WASHINGTON - They're the spouses behind the candidates, and one of them could be the next first lady _ or the first man? _ of the United States of America.
The wives, and a solitary husband, of the Republican presidential candidates run the gamut from shy and elusive to outspoken and highly visible. Some, like Gloria Cain, steer well clear of the spotlight while others, like Ann Romney and Mary Kaye Huntsman, play a major, hands-on role in their husband's campaigns.
Do spouses matter? One of the candidates certainly believes so.
"When you look at someone to determine whether they'd be the right person for public office, look at who they lay down with at night and what they believe," said Rick Santorum at a recent campaign event as he called his wife, the relatively low-profile Karen Garver Santorum, to join him on stage.
"The spouse can be huge," Catherine Allgor, the author of a biography on popular first lady Dolley Madison, said in an interview Thursday.
"They can be symbols of their spouse's campaign, sending out psychological signals about their true character," said Allgor, a history professor at the University of California Riverside. "When someone goes into the voting booth, how they feel about a person's character, and whether they believe that politician is a good person, is often very much shaped by the spouse."
Myra Gutin, a communications professor at New Jersey's Rider University who studies first ladies, agrees.
"Spouses figure into a voter's evaluation of character," she said.
"People do look at families, and they say to themselves: 'Huh. They seem like they have a good marriage; he seems like a solid guy.' And that can really influence what they think about a candidate."
Indeed, the photogenic wives of Mitt Romney and Jon Huntsman, in particular, are considered boons to their husbands' efforts to win the nomination. Ann Romney, in particular, with her many campaign-trail portrayals of her husband as a loving and supportive family man, serves to humanize a candidate many feel lacks a human touch.
Newt Gingrich and Michele Bachmann, on the other hand, haven't been so lucky.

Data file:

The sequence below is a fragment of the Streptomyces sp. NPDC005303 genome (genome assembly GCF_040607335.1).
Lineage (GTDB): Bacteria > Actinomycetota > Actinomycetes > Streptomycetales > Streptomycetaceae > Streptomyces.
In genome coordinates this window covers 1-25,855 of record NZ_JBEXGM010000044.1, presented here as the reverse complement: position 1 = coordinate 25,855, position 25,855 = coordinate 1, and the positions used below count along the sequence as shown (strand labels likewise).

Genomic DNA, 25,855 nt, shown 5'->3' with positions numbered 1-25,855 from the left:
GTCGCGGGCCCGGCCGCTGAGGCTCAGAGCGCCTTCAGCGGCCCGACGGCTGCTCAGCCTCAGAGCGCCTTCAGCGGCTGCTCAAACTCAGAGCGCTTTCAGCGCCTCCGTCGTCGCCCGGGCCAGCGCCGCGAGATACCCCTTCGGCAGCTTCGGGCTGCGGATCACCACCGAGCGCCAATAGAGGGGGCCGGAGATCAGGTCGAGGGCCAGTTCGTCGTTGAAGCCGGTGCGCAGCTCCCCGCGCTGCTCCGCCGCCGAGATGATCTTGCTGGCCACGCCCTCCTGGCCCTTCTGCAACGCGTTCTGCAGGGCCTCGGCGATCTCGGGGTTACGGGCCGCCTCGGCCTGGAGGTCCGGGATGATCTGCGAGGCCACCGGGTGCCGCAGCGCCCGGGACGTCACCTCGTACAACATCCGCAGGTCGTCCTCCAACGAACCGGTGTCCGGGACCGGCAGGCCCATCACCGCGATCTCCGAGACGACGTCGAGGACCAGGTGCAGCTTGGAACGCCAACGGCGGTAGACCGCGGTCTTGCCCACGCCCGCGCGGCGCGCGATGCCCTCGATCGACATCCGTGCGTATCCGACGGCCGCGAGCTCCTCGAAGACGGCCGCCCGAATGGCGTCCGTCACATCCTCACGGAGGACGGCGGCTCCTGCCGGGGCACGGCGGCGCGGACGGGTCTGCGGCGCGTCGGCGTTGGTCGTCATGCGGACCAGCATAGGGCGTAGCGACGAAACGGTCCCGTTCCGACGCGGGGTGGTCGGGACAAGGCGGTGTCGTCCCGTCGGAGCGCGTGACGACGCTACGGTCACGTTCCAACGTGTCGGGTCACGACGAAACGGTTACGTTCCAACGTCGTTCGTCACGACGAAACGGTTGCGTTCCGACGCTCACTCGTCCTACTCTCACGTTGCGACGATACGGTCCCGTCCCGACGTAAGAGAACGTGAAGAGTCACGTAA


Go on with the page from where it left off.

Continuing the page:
Callista Gingrich's love of buying trinkets at Tiffany's hasn't done her husband much good, and his alleged acquiesence to her desire for a Greek vacation early in his campaign supposedly spurred a mass defection of strategists.
Marcus Bachmann has been the subject of intense media scrutiny, and ridicule, for his controversial Christian counselling business that allegedly offers to "cure" gay patients. In an upcoming interview with People magazine, he sought to soften some of his previous anti-gay comments.
"There's never been a bias" against gays, Marcus Bachmann tells the magazine. "I'm no better than anyone else."
And Anita Perry, the previously low-profile wife of Texas Gov. Rick Perry, spouted off recently about her husband's struggles on the campaign trail, complaining bitterly about his treatment by the media and the Republican party.
"We have been brutalized and beaten up and chewed up in the press," she said in remarks that made headlines throughout the United States. "We are being brutalized by our opponents and our own party. So much of that is, I think ... because of his faith."
And still other spouses, like Cain and Carol Paul, have raised eyebrows simply by their absences.
Where is Gloria Cain? In his new book, Herman Cain speaks glowingly of his enduring love of his wife of 42 years, and her southern cooking, but it's a question the sudden frontrunner is facing with more frequency.
"She prefers to maintain the calmness and tranquility of our family life," Cain said in a recent statement.
Texas congressman Ron Paul's wife, Carol, isn't much for campaigning either. She shows up only occasionally on the campaign trail, but she's publicly praised her husband in years past.
"We have friends all over the state of Texas as well as friends throughout the United States who believe in limited government," she wrote in 2007. "That in itself is a testimony to a great and humble man."
But Gutin says absent spouses can cause as much trouble for a candidate as those who court controversy, as Michelle Obama did in 2008 with a series of controversial remarks that are a distant memory now that she's a popular, and relatively benign, first lady.
Gutin points to 2004, when Democrat Howard Dean's wife was rarely seen on the campaign trail.
"There was a mini-brouhaha when Judith Steinberg Dean was not seen for the longest time. People thought: 'Well where is she? Does this mean she's not supportive? Is there trouble in the marriage?'" Gutin recalls.
"Historically, it's been more negative than positive if the spouse is absent because voters really do want to see the spouse and see that he or she is endorsing a candidate's efforts."
It's something Cain himself seems to realize while at the same time revealing an apparent respect for his wife's legendary shyness. When pressed about when Americans might catch a glimpse of Gloria Cain, he replied: "They will see her — on her terms and her timetable."